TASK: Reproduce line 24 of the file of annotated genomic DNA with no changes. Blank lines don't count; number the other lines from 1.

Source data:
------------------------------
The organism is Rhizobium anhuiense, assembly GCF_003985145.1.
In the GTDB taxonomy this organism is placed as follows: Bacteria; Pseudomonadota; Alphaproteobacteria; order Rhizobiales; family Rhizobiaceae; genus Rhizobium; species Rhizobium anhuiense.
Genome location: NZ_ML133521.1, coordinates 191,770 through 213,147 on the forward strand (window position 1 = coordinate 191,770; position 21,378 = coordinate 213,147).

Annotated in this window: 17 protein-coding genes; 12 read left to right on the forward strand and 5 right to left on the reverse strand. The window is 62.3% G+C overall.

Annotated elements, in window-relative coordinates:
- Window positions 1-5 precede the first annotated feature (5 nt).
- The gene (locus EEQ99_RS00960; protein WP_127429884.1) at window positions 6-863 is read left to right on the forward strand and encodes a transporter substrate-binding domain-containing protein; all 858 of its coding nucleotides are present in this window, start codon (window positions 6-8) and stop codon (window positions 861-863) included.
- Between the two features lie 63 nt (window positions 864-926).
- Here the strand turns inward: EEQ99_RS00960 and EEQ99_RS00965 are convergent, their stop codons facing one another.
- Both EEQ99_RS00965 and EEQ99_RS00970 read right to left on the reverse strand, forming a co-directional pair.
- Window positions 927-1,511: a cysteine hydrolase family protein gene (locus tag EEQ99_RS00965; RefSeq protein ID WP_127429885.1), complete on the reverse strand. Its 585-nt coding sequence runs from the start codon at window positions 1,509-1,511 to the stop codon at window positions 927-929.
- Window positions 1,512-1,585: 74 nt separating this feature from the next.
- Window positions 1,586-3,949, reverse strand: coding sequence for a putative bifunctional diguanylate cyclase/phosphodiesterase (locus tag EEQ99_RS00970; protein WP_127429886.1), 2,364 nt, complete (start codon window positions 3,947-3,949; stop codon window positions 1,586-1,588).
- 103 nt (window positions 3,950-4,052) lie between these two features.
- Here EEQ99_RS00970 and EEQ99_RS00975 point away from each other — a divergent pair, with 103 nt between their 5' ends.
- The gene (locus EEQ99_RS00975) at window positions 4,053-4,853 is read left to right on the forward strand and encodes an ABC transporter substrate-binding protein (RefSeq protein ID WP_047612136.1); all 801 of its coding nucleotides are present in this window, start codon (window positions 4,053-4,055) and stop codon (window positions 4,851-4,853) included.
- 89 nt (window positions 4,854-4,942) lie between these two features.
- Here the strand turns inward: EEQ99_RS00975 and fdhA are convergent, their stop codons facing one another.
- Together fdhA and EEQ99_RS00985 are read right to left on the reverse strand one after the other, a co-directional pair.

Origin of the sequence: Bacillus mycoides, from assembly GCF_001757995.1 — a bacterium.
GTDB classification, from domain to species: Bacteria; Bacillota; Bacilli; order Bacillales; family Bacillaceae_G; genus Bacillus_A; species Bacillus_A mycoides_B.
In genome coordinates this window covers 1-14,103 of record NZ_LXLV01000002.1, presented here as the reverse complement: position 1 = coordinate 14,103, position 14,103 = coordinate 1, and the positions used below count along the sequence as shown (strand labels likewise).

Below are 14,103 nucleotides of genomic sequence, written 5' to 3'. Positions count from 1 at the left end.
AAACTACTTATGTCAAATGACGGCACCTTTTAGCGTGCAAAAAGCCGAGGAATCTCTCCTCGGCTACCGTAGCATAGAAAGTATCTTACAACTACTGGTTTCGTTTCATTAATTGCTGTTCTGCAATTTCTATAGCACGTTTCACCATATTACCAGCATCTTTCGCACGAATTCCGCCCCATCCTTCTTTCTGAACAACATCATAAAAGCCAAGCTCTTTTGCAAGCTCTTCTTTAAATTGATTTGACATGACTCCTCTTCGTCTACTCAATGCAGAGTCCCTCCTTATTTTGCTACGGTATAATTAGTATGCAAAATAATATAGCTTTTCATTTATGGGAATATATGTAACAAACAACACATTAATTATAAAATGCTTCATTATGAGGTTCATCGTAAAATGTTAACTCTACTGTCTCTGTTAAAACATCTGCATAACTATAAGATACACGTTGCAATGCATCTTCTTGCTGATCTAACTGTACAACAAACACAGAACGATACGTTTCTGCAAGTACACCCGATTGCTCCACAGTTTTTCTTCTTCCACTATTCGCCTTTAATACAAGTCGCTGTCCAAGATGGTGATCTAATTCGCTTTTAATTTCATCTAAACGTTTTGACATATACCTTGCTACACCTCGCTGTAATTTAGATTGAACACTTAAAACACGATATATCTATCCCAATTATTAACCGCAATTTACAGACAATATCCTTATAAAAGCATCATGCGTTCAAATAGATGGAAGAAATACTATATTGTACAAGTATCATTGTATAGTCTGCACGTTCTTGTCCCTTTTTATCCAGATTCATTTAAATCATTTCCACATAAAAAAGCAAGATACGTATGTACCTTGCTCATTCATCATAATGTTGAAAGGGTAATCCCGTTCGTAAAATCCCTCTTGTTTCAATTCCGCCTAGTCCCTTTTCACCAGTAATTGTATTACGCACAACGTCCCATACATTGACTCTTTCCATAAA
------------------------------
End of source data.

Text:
AAACTACTTATGTCAAATGACGGCACCTTTTAGCGTGCAAAAAGCCGAGGAATCTCTCCTCGGCTACCGTAGCATAGAAAGTATCTTACAACTACTGGTTTCGTTTCATTAATTGCTGTTCTGCAATTTCTATAGCACGTTTCACCATATTACCAGCATCTTTCGCACGAATTCCGCCCCATCCTTCTTTCTGAACAACATCATAAAAGCCAAGCTCTTTTGCAAGCTCTTCTTTAAATTGATTTGACATGACTCCTCTTCGTCTACTCAATGCAGAGTCCCTCCTTATTTTGCTACGGTATAATTAGTATGCAAAATAATATAGCTTTTCATTTATGGGAATATATGTAACAAACAACACATTAATTATAAAATGCTTCATTATGAGGTTCATCGTAAAATGTTAACTCTACTGTCTCTGTTAAAACATCTGCATAACTATAAGATACACGTTGCAATGCATCTTCTTGCTGATCTAACTGTACAACAAACACAGAACGATACGTTTCTGCAAGTACACCCGATTGCTCCACAGTTTTTCTTCTTCCACTATTCGCCTTTAATACAAGTCGCTGTCCAAGATGGTGATCTAATTCGCTTTTAATTTCATCTAAACGTTTTGACATATACCTTGCTACACCTCGCTGTAATTTAGATTGAACACTTAAAACACGATATATCTATCCCAATTATTAACCGCAATTTACAGACAATATCCTTATAAAAGCATCATGCGTTCAAATAGATGGAAGAAATACTATATTGTACAAGTATCATTGTATAGTCTGCACGTTCTTGTCCCTTTTTATCCAGATTCATTTAAATCATTTCCACATAAAAAAGCAAGATACGTATGTACCTTGCTCATTCATCATAATGTTGAAAGGGTAATCCCGTTCGTAAAATCCCTCTTGTTTCAATTCCGCCTAGTCCCTTTTCACCAGTAATTGTATTACGCACAACGTCCCATACATTGACTCTTTCCATAAA